Prior to flying, pilots meet with each other and discuss the Dispatch briefing provided to them by the airline.
The Dispatch briefing contains details of the route, enroute and destination airports weather conditions, information about the airport they are landing at, information of the runway condition, specifications for take-off/landing and other details they need to be aware of.
1. Pilots get into the cockpit.One will proceed to do an external inspection of the aircraft, checking the over all condition of the engines, wings, wheels, and the general condition of the flight controls to ensure there are no obstacles, while the other pilot will prepare the cockpit inserting the route plan and other performance details into the Flight Management System (FMS) that will manage the flight all the way to the destination airport.
2. Once they program the FMS and after the passenger boarding is completed and aircraft doors are closed, the flight crew will request the Air Traffic Control (ATC) for engine start clearance.
3. Request for pushback from ATC ground once pilots finish their checks at this stage.
4. During push back, pilots will start all engines. On an A380, they will start two engines at a time.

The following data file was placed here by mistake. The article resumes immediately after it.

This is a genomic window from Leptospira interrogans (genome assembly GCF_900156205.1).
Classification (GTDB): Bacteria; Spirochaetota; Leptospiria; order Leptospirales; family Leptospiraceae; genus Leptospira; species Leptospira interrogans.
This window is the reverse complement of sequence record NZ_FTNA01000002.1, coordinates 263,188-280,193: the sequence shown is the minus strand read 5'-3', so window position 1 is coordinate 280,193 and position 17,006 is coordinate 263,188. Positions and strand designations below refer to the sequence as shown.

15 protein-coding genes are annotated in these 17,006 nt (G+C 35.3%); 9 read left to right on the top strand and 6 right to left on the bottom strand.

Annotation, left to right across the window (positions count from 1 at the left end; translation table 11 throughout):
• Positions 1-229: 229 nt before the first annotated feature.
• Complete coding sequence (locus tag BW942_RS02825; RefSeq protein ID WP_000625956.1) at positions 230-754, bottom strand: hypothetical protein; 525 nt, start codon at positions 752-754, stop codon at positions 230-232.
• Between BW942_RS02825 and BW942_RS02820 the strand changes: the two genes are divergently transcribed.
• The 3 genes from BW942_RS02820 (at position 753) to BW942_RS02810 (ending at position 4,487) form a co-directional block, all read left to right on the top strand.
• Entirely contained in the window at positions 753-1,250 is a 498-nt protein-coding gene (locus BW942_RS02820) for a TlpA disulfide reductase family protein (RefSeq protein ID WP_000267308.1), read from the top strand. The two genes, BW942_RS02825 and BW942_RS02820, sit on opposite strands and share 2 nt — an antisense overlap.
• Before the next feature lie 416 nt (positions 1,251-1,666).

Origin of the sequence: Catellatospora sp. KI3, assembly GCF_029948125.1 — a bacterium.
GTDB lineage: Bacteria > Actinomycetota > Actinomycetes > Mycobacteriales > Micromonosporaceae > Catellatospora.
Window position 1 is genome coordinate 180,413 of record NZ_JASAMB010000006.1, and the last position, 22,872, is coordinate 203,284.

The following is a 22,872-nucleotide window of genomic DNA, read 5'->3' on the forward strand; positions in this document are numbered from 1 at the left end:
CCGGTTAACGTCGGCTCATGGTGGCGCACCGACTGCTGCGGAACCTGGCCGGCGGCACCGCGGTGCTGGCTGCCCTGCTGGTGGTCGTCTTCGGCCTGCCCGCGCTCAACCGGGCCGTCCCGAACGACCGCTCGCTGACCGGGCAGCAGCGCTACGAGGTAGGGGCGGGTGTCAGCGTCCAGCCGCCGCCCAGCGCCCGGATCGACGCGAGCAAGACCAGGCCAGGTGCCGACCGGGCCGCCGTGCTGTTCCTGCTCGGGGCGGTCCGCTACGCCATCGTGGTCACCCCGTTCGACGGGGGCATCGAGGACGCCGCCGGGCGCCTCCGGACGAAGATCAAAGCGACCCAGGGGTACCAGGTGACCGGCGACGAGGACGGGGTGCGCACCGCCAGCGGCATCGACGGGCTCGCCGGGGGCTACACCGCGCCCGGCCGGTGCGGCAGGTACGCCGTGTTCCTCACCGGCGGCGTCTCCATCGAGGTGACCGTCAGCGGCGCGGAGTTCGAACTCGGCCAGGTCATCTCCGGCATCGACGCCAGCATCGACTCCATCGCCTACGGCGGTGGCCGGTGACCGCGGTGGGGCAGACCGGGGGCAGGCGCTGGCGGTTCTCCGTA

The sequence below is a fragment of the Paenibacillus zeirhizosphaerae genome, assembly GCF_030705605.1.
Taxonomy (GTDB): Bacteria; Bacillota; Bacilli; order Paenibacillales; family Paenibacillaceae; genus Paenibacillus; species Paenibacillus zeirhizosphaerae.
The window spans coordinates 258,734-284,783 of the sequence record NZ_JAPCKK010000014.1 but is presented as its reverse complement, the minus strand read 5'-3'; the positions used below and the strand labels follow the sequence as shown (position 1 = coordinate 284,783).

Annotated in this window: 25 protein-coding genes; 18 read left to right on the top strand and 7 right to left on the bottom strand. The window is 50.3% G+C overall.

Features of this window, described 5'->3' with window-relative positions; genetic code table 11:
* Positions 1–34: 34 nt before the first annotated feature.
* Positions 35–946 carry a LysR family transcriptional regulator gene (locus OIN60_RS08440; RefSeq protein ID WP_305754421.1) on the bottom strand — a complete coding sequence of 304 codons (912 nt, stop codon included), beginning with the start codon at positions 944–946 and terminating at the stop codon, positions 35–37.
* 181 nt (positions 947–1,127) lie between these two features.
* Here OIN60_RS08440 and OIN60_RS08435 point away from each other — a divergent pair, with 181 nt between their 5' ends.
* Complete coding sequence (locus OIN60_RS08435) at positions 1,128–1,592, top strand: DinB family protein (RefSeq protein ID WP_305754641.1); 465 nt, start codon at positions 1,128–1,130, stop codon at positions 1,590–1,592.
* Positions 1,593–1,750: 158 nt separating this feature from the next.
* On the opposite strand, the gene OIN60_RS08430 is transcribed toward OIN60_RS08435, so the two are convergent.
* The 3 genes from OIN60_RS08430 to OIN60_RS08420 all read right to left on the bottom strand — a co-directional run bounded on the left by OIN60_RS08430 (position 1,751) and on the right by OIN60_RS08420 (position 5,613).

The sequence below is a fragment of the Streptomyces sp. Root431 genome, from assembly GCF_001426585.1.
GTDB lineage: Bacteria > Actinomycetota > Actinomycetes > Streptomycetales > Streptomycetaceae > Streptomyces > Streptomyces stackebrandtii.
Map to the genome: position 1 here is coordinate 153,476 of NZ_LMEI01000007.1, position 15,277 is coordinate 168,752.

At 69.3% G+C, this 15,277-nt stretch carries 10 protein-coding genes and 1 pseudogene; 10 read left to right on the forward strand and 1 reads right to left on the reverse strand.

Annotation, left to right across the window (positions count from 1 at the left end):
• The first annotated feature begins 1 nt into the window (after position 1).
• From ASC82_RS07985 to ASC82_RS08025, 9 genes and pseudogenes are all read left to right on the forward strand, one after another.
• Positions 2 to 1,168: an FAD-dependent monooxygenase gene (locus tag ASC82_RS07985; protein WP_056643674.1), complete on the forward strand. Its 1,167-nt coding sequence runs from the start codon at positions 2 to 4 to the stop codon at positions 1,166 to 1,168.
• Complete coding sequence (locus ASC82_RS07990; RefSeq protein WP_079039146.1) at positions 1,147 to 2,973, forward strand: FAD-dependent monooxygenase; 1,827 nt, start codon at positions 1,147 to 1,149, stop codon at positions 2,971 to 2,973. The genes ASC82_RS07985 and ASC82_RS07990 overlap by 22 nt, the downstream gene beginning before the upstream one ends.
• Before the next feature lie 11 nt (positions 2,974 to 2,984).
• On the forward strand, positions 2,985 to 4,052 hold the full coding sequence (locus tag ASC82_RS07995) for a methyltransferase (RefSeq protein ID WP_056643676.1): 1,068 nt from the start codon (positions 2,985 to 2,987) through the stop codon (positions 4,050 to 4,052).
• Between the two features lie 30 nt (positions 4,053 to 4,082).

5.Complete the after start checklist.
6. Once ready, they will ask the ground engineer to remove the tow truck which was use to push back the aircraft and then request the ATC for taxi clearance.
7. ATC will provide the pilots with specific instructions regarding the taxi route to the runway, which will have to be followed by the pilots.
8. After reaching the runway and if the pilots are ready for take off, they will request the ATC for the Take-off Clearance. Once given by the ATC, the pilot flying will enter the runway and line-up the aircraft for the take-off.
9. They then ensure that thrust levers are set up to the approximate positions to obtain the required
forward thrust to reach the pre calculated rotation speed.
10. Pilots will then 10 wait for the speed to build up and conduct a last minute check for any at this stage.
11. Once rotation speed is reached, the pilot flying will start the take off rotation and fly the aircraft in the air.
12. Once up in the air, the landing gear will be raised and as the aircraft speed increases, the pilots will retract the flaps. Following that, pilots will continue to monitor the speed, thrust and other conditions of the aircraft.
13. The autopilot can be engaged above 100 feet from the ground after take-off and kept engaged until about 400 feet above the ground on the approach phase before landing unless the pilots decide that they will allow the autopilot
to land the aircraft.